Delayed Liard River bridge study to be done by end of 2021

Vehicles aboard the MV Lafferty ferry to Fort Simpson on July 31, 2020
Vehicles aboard the MV Lafferty ferry to Fort Simpson on July 31, 2020. Ollie Williams/Cabin Radio

A study examining the feasibility of a bridge over the Liard River to and from Fort Simpson has been delayed until later this year.

Creating a bridge would connect the community to the broader NWT highway system year-round instead of waiting for an ice road to freeze in the winter or the MV Lafferty ferry in the summer.

According to documentation from this year’s NWT Association of Communities annual meeting, the study was initially set to be complete by the end of March this year.

However, the NWT’s Department of Infrastructure now says the study will be completed “closer to the end of 2021” because of delays in acquiring data for the local terrain.



“This initial study will indicate the feasibility of the proposed project from a technical, economic, social and environmental perspective,” a spokesperson for the department said.

“It is expected that the study will result in the identification, analysis and concept of up to three suitable bridge crossing locations.”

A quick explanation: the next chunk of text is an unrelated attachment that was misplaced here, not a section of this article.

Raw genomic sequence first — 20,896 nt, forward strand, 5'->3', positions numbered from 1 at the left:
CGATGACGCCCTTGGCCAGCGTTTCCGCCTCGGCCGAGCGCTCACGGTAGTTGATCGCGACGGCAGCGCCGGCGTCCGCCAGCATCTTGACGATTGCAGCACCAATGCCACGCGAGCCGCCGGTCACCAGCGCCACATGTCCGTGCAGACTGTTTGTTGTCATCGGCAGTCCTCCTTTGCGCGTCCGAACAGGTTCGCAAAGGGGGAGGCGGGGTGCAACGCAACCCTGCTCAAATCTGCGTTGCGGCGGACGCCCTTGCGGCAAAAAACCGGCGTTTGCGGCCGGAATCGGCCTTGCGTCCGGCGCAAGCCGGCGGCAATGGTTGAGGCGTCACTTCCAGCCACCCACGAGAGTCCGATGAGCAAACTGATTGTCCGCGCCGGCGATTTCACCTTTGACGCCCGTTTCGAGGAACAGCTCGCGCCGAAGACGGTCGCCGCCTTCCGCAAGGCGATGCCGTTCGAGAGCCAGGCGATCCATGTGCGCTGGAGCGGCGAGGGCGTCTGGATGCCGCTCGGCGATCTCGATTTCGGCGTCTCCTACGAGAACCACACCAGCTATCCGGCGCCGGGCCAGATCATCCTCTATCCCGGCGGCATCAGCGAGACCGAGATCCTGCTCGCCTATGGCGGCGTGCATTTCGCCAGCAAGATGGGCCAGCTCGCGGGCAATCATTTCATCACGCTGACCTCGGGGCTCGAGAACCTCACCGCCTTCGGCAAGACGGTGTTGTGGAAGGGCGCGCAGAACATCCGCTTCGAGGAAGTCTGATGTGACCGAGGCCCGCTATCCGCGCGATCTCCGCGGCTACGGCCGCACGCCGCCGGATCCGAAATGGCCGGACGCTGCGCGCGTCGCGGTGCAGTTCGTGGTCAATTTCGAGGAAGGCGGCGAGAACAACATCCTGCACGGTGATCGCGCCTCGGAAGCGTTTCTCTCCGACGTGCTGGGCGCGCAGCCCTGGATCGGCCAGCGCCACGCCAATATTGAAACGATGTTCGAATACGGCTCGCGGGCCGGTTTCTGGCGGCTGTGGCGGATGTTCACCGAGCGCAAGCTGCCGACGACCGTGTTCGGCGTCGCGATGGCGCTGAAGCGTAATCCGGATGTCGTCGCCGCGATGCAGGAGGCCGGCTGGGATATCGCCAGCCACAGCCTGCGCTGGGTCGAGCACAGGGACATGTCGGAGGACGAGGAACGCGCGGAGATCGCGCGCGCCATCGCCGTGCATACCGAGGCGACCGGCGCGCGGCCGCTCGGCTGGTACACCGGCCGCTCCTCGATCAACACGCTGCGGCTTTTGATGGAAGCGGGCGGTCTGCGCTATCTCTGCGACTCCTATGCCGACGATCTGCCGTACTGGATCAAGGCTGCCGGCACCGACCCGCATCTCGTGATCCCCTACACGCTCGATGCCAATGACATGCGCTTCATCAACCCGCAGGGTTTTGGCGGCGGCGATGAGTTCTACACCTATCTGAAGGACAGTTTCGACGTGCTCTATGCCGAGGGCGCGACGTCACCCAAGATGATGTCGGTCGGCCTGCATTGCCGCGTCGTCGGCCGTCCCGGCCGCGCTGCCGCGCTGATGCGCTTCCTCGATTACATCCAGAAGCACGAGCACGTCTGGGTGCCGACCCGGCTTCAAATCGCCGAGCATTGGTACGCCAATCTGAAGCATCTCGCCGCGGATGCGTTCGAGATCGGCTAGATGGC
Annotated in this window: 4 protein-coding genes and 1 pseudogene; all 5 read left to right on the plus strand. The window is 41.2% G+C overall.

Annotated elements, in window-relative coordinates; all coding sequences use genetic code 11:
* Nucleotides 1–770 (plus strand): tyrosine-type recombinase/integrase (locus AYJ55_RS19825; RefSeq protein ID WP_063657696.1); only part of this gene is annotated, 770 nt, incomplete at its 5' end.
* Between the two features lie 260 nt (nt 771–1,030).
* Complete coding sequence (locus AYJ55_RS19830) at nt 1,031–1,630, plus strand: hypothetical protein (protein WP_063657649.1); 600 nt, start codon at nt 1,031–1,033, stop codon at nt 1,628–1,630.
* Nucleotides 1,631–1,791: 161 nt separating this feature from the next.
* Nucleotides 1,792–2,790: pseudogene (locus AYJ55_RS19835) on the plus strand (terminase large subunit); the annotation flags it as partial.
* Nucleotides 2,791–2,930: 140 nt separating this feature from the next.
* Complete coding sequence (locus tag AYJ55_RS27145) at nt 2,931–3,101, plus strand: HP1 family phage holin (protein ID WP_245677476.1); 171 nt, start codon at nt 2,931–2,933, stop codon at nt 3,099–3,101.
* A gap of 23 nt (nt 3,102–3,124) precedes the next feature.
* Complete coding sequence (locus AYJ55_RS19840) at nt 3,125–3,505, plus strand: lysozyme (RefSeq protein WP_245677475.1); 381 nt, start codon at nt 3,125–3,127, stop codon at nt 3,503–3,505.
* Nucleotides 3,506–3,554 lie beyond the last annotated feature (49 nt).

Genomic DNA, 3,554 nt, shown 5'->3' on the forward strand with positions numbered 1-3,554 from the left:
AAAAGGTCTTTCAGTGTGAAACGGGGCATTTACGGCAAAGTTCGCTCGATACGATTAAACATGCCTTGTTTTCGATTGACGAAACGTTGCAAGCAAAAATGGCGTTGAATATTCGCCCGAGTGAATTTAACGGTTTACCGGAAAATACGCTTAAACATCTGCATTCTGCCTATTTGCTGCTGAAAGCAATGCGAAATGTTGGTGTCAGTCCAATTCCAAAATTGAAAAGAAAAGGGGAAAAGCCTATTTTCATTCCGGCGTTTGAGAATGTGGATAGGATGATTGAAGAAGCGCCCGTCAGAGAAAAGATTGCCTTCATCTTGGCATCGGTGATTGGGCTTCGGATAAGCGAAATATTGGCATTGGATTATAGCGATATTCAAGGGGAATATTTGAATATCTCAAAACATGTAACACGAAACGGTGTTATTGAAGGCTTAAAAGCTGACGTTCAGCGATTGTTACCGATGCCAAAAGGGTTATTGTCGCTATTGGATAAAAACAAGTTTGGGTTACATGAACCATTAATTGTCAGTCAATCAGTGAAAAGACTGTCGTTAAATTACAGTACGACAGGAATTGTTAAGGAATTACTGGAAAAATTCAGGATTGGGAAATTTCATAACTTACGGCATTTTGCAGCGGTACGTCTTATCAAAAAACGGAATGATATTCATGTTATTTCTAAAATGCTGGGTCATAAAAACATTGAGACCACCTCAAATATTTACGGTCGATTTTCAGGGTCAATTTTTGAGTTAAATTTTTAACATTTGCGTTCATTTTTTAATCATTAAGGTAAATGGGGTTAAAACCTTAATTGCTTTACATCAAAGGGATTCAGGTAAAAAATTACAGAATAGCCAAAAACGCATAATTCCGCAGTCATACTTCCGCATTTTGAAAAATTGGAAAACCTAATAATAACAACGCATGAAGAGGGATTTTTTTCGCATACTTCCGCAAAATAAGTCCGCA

Fort Simpson’s mayor, Sean Whelly, said the project is “really important for the long-term future of Fort Simpson and the whole Mackenzie Valley.”

“The quicker that gets done, the better it is,” Whelly said. “As long as it’s moving ahead, I think people are satisfied to let the planning processes work themselves out.”



He added the study is crucial so funding can be sought and secured.

“It does affect the economy of this town in major ways,” the mayor said. “This would really be a key part in seeing Fort Simpson become a more vibrant community over the next 20 years.”

Once the study is complete, the territorial government will use the findings to “prepare a business case and funding application to conduct further engineering assessments.”

The MV Lafferty ferry typically operates from mid-May until early November, connecting Fort Simpson’s island to highways that lead to the south or to Yellowknife.

Last year, the ferry got stuck in the fast-freezing river when staff were trying to move it ashore for the season.

Three staff members were safely rescued. The ferry sustained minor damage to its steering pump.